Supply chain security specialist Phylum has reported on malware in “dozens of newly published PyPi packages.”
PyPi (Python Package Index) is the default package repository for pip, the package management tool built into Python. PyPi publishes its download statistics, and Phylum reckons that the malicious packages have been downloaded over 5700 times. The malware attempts to install W4SP, a script which exfiltrates passwords and cookies from browser sessions.
The attack began around October 12th and has been evolving as, apparently, the criminals refined their code. Phylum researchers identified around 30 packages, with innocent-sounding names such as typesutil, typestring, colorwin and pyhints.
Typically, the attackers copy an existing package with “a few slight modifications in an effort to make the text consistent with the phony package name it was published under,” the researchers said. Typesutil, for example, is based on the genuine package datetime2. Some of the packages exploit “typosquatting”, where a developer mistypes a popular package name and inadvertently installs malware. For example, a package called twyne is a possible mistyping of the genuine package called twine. The real twine is downloaded nearly 150,000 times a day, according to stats, so even a small hit rate can be effective.
A developer PC is an attractive target because it can result in malicious packages propagating to other developer PCs or even to production software, and developers are also likely to have valuable credentials used for software testing and deployment.
The attackers, according to Phylum’s analysis, made considerable to efforts to hide their work. Techniques include putting malicious code far to the right, so that it is invisible unless the coder scrolls horizontally or turns on word wrap in their editor. Malicious code is also obfuscated, compressed, or disguised by Base64 encoding. The code in the package itself is just the starting point, since it creates temporary files and downloads additional code in order to deliver its payload.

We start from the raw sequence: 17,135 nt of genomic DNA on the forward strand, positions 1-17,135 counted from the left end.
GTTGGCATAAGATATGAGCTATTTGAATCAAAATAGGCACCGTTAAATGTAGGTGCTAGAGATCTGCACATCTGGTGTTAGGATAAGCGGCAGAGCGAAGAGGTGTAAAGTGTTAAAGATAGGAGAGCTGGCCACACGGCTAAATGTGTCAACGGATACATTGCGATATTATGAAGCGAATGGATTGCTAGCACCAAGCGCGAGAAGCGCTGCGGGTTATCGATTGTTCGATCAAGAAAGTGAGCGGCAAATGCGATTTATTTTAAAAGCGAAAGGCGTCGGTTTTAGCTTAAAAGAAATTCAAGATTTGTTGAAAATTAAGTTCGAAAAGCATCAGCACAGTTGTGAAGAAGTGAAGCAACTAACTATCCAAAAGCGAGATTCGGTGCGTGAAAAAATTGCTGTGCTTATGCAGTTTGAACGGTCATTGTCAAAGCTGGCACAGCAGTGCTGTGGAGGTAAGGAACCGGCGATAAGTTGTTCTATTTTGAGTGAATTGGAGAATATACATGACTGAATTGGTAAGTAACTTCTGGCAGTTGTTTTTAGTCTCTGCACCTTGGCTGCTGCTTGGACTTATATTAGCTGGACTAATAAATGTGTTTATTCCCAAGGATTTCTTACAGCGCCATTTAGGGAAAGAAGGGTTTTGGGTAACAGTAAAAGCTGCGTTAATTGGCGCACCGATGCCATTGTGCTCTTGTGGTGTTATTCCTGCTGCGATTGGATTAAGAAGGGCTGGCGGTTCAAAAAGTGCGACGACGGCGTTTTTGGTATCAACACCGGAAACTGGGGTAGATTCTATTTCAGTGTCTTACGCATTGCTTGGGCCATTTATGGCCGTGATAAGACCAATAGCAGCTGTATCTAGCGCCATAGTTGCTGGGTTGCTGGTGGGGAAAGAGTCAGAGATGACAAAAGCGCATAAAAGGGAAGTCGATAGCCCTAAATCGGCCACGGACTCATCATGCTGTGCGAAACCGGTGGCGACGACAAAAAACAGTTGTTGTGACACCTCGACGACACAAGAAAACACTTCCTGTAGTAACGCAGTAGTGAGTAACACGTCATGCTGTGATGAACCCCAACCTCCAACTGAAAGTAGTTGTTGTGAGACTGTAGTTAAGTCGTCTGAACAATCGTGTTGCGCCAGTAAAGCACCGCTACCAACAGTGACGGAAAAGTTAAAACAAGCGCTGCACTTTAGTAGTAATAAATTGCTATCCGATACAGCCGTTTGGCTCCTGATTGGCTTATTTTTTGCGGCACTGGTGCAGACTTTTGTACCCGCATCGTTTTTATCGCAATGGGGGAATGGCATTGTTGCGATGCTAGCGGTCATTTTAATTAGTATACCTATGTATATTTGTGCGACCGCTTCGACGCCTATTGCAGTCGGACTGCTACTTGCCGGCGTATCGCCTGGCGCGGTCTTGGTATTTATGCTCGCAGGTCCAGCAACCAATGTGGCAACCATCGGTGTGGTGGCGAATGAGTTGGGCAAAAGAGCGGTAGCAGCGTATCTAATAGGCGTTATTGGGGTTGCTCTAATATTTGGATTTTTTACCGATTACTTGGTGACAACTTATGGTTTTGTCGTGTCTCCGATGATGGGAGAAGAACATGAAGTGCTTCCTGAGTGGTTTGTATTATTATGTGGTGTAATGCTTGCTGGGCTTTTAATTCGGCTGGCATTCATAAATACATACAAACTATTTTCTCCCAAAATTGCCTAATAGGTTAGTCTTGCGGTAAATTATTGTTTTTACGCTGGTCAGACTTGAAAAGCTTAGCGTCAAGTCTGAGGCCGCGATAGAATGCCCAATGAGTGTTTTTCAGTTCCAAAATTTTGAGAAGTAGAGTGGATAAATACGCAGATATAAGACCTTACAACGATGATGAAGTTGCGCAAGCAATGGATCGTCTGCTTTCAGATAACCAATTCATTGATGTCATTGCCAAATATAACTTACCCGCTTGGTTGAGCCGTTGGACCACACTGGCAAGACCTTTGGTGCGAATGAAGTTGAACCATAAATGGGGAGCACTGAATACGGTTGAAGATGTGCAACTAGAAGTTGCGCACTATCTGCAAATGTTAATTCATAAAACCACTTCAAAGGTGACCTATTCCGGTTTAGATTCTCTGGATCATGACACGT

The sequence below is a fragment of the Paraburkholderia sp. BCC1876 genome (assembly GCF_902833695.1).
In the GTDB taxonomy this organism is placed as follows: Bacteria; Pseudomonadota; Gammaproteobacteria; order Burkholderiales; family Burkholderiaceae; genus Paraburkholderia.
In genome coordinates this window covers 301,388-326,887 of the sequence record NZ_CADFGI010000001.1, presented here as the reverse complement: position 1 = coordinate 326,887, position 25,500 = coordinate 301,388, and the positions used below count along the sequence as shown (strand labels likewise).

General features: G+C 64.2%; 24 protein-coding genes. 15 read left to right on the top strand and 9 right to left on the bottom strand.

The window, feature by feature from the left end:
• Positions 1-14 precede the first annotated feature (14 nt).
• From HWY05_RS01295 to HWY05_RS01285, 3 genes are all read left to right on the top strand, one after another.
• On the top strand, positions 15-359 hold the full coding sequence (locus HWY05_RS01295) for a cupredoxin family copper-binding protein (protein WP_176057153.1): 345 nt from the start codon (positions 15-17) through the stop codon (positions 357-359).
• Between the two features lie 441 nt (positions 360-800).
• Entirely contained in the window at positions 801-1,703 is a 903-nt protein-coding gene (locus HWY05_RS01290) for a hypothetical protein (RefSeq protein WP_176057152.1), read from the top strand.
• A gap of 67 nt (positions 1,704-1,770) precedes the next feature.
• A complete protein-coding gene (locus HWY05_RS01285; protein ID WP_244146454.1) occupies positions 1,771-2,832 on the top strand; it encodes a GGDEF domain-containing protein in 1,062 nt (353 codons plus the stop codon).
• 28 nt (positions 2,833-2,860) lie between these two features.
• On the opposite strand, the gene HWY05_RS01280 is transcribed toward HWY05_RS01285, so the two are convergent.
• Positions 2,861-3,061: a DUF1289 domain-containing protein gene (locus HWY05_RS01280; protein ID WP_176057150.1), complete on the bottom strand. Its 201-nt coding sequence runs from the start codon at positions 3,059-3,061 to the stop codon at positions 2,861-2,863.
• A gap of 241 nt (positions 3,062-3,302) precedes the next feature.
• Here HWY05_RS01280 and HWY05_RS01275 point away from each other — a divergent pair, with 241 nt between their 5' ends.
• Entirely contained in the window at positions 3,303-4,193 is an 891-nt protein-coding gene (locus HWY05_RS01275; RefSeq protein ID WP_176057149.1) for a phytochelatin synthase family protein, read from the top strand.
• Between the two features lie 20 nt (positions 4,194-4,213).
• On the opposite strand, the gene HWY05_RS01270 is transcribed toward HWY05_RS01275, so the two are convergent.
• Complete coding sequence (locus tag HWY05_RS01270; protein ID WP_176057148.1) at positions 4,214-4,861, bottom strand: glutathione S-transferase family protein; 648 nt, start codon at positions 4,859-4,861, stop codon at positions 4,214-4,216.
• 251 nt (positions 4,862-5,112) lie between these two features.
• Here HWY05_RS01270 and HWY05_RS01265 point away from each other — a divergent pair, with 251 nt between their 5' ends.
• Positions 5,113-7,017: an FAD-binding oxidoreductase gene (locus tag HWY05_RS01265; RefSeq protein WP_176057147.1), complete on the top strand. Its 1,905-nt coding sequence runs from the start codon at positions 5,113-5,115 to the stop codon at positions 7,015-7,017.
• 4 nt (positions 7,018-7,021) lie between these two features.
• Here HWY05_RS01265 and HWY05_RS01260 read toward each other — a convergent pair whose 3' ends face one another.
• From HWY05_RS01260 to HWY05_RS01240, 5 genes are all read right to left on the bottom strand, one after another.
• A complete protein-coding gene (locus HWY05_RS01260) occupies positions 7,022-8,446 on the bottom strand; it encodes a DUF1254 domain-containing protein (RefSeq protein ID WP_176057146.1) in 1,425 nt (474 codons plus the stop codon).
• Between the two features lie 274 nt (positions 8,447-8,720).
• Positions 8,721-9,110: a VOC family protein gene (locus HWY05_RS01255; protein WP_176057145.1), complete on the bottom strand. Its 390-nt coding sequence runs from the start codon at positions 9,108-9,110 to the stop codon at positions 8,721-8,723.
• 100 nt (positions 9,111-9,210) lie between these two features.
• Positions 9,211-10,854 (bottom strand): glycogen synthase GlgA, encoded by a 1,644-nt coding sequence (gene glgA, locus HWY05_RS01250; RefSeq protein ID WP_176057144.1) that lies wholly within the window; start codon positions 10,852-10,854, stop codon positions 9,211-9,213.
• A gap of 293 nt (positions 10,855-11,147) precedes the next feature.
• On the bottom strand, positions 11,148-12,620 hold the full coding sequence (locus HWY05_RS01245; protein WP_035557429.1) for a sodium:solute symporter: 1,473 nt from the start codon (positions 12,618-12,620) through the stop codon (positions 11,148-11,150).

The researchers also found bugs, concluding at one point that “we couldn’t get it to do anything other than produce syntax errors and tacked it to our wall of ‘malware that doesn’t work’.” Unfortunately the criminals continued to evolve the code and may still be posting new malware to PyPi.
This kind of analysis makes it clear that developers face real risk if they install packages from public package repositories without taking extreme care to avoid typos.
Awareness of the risks around software supply chain security has grown in recent years, and steps are being taken to mitigate those. Late last month, the OpenSSF (Open Source Security Foundation) announced general availability of Sigstore, tools to make it easier to sign and verify software packages. Steps like package signing and mandating two-factor security (2FA) for package maintainers help, and PyPi is in the process of requiring 2FA for all projects in the top 1% of downloads over a 6-month period, and gave free hardware security keys to eligible maintainers.
PyPi maintainer Dustin Ingram spoke about PyPi security plans earlier this year.
Another approach is to use smaller, curated package repositories such as that in Google’s Software Delivery Shield. Assured Open Source Software, a paid service currently in preview and part of its Software Delivery Shield, contains packages built and pre-checked by Google. The downside here, cost aside, is that it may not contain a package that is needed, though there is provision for developers to download direct from PyPi as a secondary option.
Safeguarding the most popular packages is a valuable step, but something more comprehensive is necessary, and reports like this demonstrate that the problem is not solved yet.